Racist Symbol or “Catchy” Political Spin?

If you haven’t been paying attention, there have been a number of folks playing off of Clint Eastwood’s lecture to the “empty chair” to express their political views. In a number of places across the U.S., people have been hanging empty chairs in their trees and there is some concern that this may be a veiled racist comment with Obama (a black man) being lynched. Here is a link to a news story about on of these displays in Michigan:  http://www.wzzm13.com/news/regional/226919/5/Hanging-chairs-Political-statement-or-racist.

In my opinion, this is not a veiled display but a clear example of how white folks don’t think about the contexts of their decisions when it comes to a racialized issue like the American presidency. As Wingfield and Feagin’s book, Yes We Can? suggested,  since 2008, the American public has not been able to separate race from the presidential election when a Black man is clearly running for the office. More important, as Bonilla-Silva points out in his book, Racism with Racists, white folks who hang these chairs in the tree don’t even think it could have any context to Jim Crow lynchings because they don’t remember the U.S.’s racialized past or present. They also camouflage any racist slight with abstract liberalism, calling out their rights to freedom of speech without recognizing that their words and actions do have consequences. Or, they don’t recognize that this plays into a larger theme in which nooses are often hung in trees as a warning to blacks (remember Jena Six?). In fact, check out this report in the New York Times about the rash of noose incidents across the U.S. in 2006 to 2007. Also, consider why nooses or even hanging a chair in a tree might be seen as a “racist” action based on this SPLC article. I’m sorry but when symbols gather their various socio-historical meanings, these meanings aren’t lost just because you didn’t think about it. And, one final thought to all those non-believers in Facebook land, you are right, no one would get upset if had happened to Mitt because HE DOESN’T HAVE THE SOCIAL CONTEXT TO MAKE IT OFFENSIVE!! However, what if we hung Joseph Smith in a tree? Think about it (or maybe you don’t get the reference).


About lippardcd

Assistant Professor of Sociology at Appalachian State University.
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3 Responses to Racist Symbol or “Catchy” Political Spin?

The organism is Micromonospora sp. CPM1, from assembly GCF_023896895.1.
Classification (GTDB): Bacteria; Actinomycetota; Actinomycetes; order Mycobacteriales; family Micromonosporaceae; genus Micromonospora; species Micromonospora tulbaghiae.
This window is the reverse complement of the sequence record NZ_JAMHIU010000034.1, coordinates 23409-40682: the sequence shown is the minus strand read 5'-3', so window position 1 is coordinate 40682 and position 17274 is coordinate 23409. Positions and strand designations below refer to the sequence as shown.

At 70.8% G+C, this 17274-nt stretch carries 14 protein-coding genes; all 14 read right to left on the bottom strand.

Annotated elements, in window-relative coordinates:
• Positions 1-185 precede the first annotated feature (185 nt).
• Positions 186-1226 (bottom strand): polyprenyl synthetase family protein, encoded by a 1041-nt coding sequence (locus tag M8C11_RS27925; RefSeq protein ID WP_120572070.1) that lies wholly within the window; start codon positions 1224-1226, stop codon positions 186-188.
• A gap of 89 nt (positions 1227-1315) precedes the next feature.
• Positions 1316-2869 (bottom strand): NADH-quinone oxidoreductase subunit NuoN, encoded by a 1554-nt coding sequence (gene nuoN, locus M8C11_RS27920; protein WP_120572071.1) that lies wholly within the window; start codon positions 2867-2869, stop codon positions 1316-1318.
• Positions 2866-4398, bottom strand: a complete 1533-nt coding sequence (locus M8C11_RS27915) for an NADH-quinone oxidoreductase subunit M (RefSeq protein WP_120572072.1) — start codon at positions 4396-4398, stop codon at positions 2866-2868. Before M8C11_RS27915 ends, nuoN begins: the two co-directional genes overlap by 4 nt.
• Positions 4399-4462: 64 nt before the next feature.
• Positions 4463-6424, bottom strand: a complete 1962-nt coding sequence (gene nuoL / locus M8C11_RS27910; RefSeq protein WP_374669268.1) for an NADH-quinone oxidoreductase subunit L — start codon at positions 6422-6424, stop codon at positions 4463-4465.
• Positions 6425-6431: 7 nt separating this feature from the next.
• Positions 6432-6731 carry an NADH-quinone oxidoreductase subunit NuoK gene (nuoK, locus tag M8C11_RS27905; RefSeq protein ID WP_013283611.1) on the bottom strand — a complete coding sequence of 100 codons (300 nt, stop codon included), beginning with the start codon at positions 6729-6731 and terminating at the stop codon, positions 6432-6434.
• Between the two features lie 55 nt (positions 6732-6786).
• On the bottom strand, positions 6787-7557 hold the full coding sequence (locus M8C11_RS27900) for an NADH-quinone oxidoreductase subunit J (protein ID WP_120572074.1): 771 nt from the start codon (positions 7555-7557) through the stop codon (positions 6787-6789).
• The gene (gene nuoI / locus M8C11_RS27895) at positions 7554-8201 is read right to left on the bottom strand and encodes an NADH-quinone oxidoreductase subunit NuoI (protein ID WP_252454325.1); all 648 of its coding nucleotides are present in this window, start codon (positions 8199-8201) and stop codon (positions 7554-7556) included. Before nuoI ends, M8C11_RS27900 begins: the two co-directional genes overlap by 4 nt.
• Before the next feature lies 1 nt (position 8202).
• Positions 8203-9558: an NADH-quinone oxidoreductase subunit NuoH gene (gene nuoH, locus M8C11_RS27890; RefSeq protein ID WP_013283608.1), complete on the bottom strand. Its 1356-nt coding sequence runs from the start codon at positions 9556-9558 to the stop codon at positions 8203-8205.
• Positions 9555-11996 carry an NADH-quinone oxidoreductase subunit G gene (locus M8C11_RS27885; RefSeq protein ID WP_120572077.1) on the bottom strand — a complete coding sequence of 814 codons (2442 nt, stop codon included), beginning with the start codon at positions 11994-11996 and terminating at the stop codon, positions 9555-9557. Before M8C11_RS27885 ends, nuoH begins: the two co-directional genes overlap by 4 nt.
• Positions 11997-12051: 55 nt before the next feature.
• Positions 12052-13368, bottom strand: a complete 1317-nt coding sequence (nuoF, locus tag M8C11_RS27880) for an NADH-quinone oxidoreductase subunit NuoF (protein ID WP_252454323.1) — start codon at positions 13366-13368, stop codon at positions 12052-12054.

1. avidbruxist says:

    Well said, Dr. L.

  2. Elizabeth Del Greco says:

    History did not begin with Jim Crow. For the whole story, check out the north’s Black Codes that predated Jim Crow laws in the South, and the lynching of white people by blacks during the time of the Union League. Beginning your argument in the middle of the story is dishonest and disingenuous. Let’s have the TRUTH for a change.

    • lippardcd says:

      Elizabeth, you are totally right. Black Codes and racist laws have existed across the U.S. and the American South is not the ONLY place where lynchings happened. I also understand that lynchings have plagued both whites and blacks BUT they were mostly conducted by whites and Blacks have overwhelmingly been the victims (88%). I should also point out that in Texas and the American Southwest Mexican Americans and Chinese and Mexican immigrants were victims of lynchings as well. Even when we see white lynchings in the South (and other places), these were predicated by whites, not Blacks in over 98% of the cases. So, yes, there were other racist acts across the U.S.; however, that does not negate the fact that lynchings and racist state and local laws were the strongest in the American South. We also can’t ignore that the media and our collective memories of lynchings and the noose are certainly focused on southern racial violence. Certainly, we should point out that other regions of the U.S. had these troubles but denoting that doesn’t excuse what happened (and continues to happen) in the American South. We just have different names for it like “securing the border” or “hate crimes.”

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